Most Commonly Recommended Dry Eye Products by Dr. Cremers

Many patients ask me what can they buy to help with their dry eyes. I love natural treatments first, so I still highly recommend:
1. Frequent blinking especially when on an electronic screen.
2. Take breaks from the computer, type with your eyes closed, dictate to SIRI, use a scribe if you can: Use your eyes for Eye Worthy Activities
3. Apply warm compresses (a warm towel that you re-heat works but the heat lasts only a few minutes.
4. Eat a low inflammatory diet: eat more Omega 3, low/no sugar/gluten diet: Paleo. Stevia is ok.
5. Every time you wash your hands, wash your eyes with warm/hot water. If this makes your eyes more red, painful, itchy, inflamed, use Cold Water or Cold Ice after.


Here are my top recommendations: I or someone in my family uses or a dear friend or patient uses these products and love them. This does not mean you will like them or your eye will like it.

Warm Compress Routine:
It is a pain to do this, but studies still indicate that warm heat (it can be wet or dry from what we know thus far) is the best way to open the Orifice of the Meibomian Gland and “melt” the oil to get the oil pumping out with hard blinking and gentel lid massaging.

Here are my patient’s favorites:

1. Spectrum Thea Blephasteam Goggles for Dry Eye

Thus far, 4 of my patients have said they love Blephasteam. It is currently unavailable at Amazon: not sure if it is because it sold out or other issues.
I was going to get this for my husband for Christmas as a fellow MD colleague love how it feels.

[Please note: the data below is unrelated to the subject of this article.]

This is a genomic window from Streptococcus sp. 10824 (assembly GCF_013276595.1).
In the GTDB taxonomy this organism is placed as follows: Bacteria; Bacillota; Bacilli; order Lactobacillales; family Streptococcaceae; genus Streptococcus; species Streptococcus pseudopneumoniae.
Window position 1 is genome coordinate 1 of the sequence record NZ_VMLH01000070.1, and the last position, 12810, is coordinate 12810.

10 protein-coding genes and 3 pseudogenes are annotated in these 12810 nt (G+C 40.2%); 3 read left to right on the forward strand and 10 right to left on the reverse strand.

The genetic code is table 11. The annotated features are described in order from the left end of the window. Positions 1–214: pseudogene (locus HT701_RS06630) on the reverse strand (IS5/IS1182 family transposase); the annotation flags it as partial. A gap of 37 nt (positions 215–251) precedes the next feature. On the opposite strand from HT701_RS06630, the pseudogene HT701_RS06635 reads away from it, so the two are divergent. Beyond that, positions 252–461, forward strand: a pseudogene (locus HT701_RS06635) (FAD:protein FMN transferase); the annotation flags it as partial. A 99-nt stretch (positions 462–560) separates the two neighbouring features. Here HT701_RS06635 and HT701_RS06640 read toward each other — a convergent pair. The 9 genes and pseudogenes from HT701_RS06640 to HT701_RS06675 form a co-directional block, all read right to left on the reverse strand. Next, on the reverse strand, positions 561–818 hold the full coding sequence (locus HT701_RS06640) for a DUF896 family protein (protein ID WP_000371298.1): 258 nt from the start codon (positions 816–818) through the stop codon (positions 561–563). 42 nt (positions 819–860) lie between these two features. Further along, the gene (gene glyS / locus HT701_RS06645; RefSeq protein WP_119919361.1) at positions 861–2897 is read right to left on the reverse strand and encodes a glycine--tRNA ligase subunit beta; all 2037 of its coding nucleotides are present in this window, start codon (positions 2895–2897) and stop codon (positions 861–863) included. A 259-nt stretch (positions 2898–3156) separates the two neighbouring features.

It runs about $800.


Heated Eye Mask – USB Dry Eye Mask, Electric Heating Eye Mask, Far-Infrared Therapy, Adjustable Temperature, Sleeping Heated Eye Mask, Sleep Mask to Relieve Dry Puffy Eyes. 

I recently posted a video about how a patient loves this one but did not like the Wizard one below. 


3. The Wizard Dry Mask is loved by many of my patients although 1 had to return 3 of them due to issues. Still it looks like it will heat up just the meibomian glands and not the whole orbital area.


1. Omega 3: PRN is considered the best but it is expensive. My husband really feels these help his dry eyes, but I have other patients who say it does nothing to help. The papers on the benefits of 2000-4000mg Omega 3 per day are still controversial.


1. Coconut Oil: We use coconut oil at home for all kinds of things: for cooking of course, as a hand moisturizer, to protect eyes at night. If you are using Coconut oil for the eyes, we do not use same container for other things; we use a clean finger and rub it into the eyelashes & then wash off well in the morning: it is very sticky and will blur the vision.

2. Cold Pressed, Hexane-Free Castor Oil: some of my patients love this. I could not find a good published study on this product but patients use this to lubricate the eye and seal in moisture. I could not find any reports of corneal infections thus far with this product.

3. Medical Grade Manuka Honey:

These are the kinds my patients have been using.

Take The Red Out of the Eyes:

I don’t like the preservative they chose for this, but I have many patients who find this helps to get the red out without rebound redness Visine causes. If you use this, try to use it only 1x per day. Never more than 4x per day. If you need it more than 4x per day, you need to see an eyeMD.


Dexterity Health Liquid MSM Eye Drops 2-Pack of 2 oz. Squeeze-Top Bottles, 100% Sterile, Vegan All-Natural and Non-GMO, Contains Organic MSM

I could not find any papers to say MSM is a good idea. Still I have a handful of patients who love this product.

Distilled Water, Organic MSM (methylsulfonylmethane), and Naturally-Derived Vitamin C (Calcium Ascorbate) as a Natural Preservative.

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